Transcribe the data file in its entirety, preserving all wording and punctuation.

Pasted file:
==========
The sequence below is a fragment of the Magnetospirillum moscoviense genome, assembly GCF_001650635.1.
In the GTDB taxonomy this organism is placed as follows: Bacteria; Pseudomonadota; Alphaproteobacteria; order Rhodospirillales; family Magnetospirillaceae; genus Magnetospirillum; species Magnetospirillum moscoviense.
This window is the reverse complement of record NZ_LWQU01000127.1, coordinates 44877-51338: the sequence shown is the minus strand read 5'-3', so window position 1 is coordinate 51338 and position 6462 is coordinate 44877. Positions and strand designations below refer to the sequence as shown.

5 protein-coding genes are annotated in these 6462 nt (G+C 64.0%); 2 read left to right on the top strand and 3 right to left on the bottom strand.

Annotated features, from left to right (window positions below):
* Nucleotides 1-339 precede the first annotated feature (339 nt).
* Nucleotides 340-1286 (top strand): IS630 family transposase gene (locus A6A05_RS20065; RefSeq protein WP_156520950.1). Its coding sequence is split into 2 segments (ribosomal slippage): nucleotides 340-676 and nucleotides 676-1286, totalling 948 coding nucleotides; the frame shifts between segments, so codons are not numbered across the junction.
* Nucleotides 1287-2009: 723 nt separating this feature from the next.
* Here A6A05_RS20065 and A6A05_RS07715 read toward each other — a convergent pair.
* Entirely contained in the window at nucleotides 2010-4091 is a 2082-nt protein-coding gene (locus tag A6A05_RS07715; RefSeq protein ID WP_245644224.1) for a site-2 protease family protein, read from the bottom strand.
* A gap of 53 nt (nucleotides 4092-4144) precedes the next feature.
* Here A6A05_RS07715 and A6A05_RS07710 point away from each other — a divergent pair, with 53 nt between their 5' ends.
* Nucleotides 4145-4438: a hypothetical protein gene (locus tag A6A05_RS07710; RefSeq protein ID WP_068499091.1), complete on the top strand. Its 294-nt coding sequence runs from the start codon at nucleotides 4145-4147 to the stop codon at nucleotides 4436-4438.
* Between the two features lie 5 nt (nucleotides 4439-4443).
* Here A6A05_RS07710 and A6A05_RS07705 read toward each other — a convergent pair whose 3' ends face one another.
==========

The sequence below is a fragment of the Magnetospirillum moscoviense genome, assembly GCF_001650635.1.
In the GTDB taxonomy this organism is placed as follows: Bacteria; Pseudomonadota; Alphaproteobacteria; order Rhodospirillales; family Magnetospirillaceae; genus Magnetospirillum; species Magnetospirillum moscoviense.
This window is the reverse complement of record NZ_LWQU01000127.1, coordinates 44877-51338: the sequence shown is the minus strand read 5'-3', so window position 1 is coordinate 51338 and position 6462 is coordinate 44877. Positions and strand designations below refer to the sequence as shown.

5 protein-coding genes are annotated in these 6462 nt (G+C 64.0%); 2 read left to right on the top strand and 3 right to left on the bottom strand.

Annotated features, from left to right (window positions below):
* Nucleotides 1-339 precede the first annotated feature (339 nt).
* Nucleotides 340-1286 (top strand): IS630 family transposase gene (locus A6A05_RS20065; RefSeq protein WP_156520950.1). Its coding sequence is split into 2 segments (ribosomal slippage): nucleotides 340-676 and nucleotides 676-1286, totalling 948 coding nucleotides; the frame shifts between segments, so codons are not numbered across the junction.
* Nucleotides 1287-2009: 723 nt separating this feature from the next.
* Here A6A05_RS20065 and A6A05_RS07715 read toward each other — a convergent pair.
* Entirely contained in the window at nucleotides 2010-4091 is a 2082-nt protein-coding gene (locus tag A6A05_RS07715; RefSeq protein ID WP_245644224.1) for a site-2 protease family protein, read from the bottom strand.
* A gap of 53 nt (nucleotides 4092-4144) precedes the next feature.
* Here A6A05_RS07715 and A6A05_RS07710 point away from each other — a divergent pair, with 53 nt between their 5' ends.
* Nucleotides 4145-4438: a hypothetical protein gene (locus tag A6A05_RS07710; RefSeq protein ID WP_068499091.1), complete on the top strand. Its 294-nt coding sequence runs from the start codon at nucleotides 4145-4147 to the stop codon at nucleotides 4436-4438.
* Between the two features lie 5 nt (nucleotides 4439-4443).
* Here A6A05_RS07710 and A6A05_RS07705 read toward each other — a convergent pair whose 3' ends face one another.